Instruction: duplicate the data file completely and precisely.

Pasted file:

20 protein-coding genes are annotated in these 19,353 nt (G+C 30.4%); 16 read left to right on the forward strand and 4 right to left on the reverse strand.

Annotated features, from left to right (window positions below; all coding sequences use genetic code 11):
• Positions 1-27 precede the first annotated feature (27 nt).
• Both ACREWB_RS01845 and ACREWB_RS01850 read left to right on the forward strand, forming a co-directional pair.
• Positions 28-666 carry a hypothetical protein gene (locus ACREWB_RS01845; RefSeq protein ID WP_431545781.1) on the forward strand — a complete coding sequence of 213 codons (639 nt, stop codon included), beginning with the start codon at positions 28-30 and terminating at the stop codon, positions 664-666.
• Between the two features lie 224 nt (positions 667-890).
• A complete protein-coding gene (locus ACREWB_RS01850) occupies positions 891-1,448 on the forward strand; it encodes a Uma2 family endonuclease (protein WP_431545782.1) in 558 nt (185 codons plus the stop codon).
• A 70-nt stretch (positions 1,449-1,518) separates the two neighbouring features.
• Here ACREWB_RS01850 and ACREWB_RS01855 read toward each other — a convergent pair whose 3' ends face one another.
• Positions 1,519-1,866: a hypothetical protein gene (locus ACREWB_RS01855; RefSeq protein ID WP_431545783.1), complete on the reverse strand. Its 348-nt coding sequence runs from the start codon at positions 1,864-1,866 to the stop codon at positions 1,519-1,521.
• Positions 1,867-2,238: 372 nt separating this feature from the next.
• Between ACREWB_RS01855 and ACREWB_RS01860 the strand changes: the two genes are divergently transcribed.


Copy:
20 protein-coding genes are annotated in these 19,353 nt (G+C 30.4%); 16 read left to right on the forward strand and 4 right to left on the reverse strand.

Annotated features, from left to right (window positions below; all coding sequences use genetic code 11):
• Positions 1-27 precede the first annotated feature (27 nt).
• Both ACREWB_RS01845 and ACREWB_RS01850 read left to right on the forward strand, forming a co-directional pair.
• Positions 28-666 carry a hypothetical protein gene (locus ACREWB_RS01845; RefSeq protein ID WP_431545781.1) on the forward strand — a complete coding sequence of 213 codons (639 nt, stop codon included), beginning with the start codon at positions 28-30 and terminating at the stop codon, positions 664-666.
• Between the two features lie 224 nt (positions 667-890).
• A complete protein-coding gene (locus ACREWB_RS01850) occupies positions 891-1,448 on the forward strand; it encodes a Uma2 family endonuclease (protein WP_431545782.1) in 558 nt (185 codons plus the stop codon).
• A 70-nt stretch (positions 1,449-1,518) separates the two neighbouring features.
• Here ACREWB_RS01850 and ACREWB_RS01855 read toward each other — a convergent pair whose 3' ends face one another.
• Positions 1,519-1,866: a hypothetical protein gene (locus ACREWB_RS01855; RefSeq protein ID WP_431545783.1), complete on the reverse strand. Its 348-nt coding sequence runs from the start codon at positions 1,864-1,866 to the stop codon at positions 1,519-1,521.
• Positions 1,867-2,238: 372 nt separating this feature from the next.
• Between ACREWB_RS01855 and ACREWB_RS01860 the strand changes: the two genes are divergently transcribed.